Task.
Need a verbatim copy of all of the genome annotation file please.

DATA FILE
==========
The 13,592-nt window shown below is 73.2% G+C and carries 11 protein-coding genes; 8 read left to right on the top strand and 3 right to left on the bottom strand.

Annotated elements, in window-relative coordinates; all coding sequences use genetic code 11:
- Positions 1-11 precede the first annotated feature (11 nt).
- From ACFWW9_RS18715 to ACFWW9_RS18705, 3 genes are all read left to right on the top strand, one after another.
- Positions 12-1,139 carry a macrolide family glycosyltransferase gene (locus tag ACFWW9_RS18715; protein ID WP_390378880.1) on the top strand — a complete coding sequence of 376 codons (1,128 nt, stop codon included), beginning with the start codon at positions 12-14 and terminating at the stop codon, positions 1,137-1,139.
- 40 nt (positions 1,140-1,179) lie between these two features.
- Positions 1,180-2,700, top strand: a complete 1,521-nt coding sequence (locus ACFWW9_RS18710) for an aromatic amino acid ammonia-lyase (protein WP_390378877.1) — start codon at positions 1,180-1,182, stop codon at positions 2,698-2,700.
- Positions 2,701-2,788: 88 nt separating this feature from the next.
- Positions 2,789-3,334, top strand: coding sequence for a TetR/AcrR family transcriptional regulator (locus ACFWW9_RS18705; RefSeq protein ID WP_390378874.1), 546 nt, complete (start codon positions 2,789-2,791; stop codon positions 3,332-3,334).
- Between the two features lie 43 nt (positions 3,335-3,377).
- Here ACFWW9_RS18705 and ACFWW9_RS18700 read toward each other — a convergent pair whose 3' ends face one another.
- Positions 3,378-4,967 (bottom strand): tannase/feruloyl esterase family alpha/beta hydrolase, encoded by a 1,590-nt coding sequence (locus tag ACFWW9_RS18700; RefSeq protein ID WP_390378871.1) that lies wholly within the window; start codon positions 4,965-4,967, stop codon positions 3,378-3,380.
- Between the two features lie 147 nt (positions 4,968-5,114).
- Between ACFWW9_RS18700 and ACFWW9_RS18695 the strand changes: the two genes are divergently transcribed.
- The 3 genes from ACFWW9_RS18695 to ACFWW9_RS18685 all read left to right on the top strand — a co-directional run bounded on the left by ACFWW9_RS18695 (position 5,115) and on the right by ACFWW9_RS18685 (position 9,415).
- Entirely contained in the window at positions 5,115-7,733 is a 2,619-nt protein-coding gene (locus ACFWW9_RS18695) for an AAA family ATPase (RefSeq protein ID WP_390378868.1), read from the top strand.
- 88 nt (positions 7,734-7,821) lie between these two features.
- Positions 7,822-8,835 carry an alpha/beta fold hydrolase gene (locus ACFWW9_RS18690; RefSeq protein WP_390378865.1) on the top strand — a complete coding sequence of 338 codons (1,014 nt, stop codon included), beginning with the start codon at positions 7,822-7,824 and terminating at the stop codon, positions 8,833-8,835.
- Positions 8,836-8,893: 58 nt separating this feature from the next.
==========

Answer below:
The 13,592-nt window shown below is 73.2% G+C and carries 11 protein-coding genes; 8 read left to right on the top strand and 3 right to left on the bottom strand.

Annotated elements, in window-relative coordinates; all coding sequences use genetic code 11:
- Positions 1-11 precede the first annotated feature (11 nt).
- From ACFWW9_RS18715 to ACFWW9_RS18705, 3 genes are all read left to right on the top strand, one after another.
- Positions 12-1,139 carry a macrolide family glycosyltransferase gene (locus tag ACFWW9_RS18715; protein ID WP_390378880.1) on the top strand — a complete coding sequence of 376 codons (1,128 nt, stop codon included), beginning with the start codon at positions 12-14 and terminating at the stop codon, positions 1,137-1,139.
- 40 nt (positions 1,140-1,179) lie between these two features.
- Positions 1,180-2,700, top strand: a complete 1,521-nt coding sequence (locus ACFWW9_RS18710) for an aromatic amino acid ammonia-lyase (protein WP_390378877.1) — start codon at positions 1,180-1,182, stop codon at positions 2,698-2,700.
- Positions 2,701-2,788: 88 nt separating this feature from the next.
- Positions 2,789-3,334, top strand: coding sequence for a TetR/AcrR family transcriptional regulator (locus ACFWW9_RS18705; RefSeq protein ID WP_390378874.1), 546 nt, complete (start codon positions 2,789-2,791; stop codon positions 3,332-3,334).
- Between the two features lie 43 nt (positions 3,335-3,377).
- Here ACFWW9_RS18705 and ACFWW9_RS18700 read toward each other — a convergent pair whose 3' ends face one another.
- Positions 3,378-4,967 (bottom strand): tannase/feruloyl esterase family alpha/beta hydrolase, encoded by a 1,590-nt coding sequence (locus tag ACFWW9_RS18700; RefSeq protein ID WP_390378871.1) that lies wholly within the window; start codon positions 4,965-4,967, stop codon positions 3,378-3,380.
- Between the two features lie 147 nt (positions 4,968-5,114).
- Between ACFWW9_RS18700 and ACFWW9_RS18695 the strand changes: the two genes are divergently transcribed.
- The 3 genes from ACFWW9_RS18695 to ACFWW9_RS18685 all read left to right on the top strand — a co-directional run bounded on the left by ACFWW9_RS18695 (position 5,115) and on the right by ACFWW9_RS18685 (position 9,415).
- Entirely contained in the window at positions 5,115-7,733 is a 2,619-nt protein-coding gene (locus ACFWW9_RS18695) for an AAA family ATPase (RefSeq protein ID WP_390378868.1), read from the top strand.
- 88 nt (positions 7,734-7,821) lie between these two features.
- Positions 7,822-8,835 carry an alpha/beta fold hydrolase gene (locus ACFWW9_RS18690; RefSeq protein WP_390378865.1) on the top strand — a complete coding sequence of 338 codons (1,014 nt, stop codon included), beginning with the start codon at positions 7,822-7,824 and terminating at the stop codon, positions 8,833-8,835.
- Positions 8,836-8,893: 58 nt separating this feature from the next.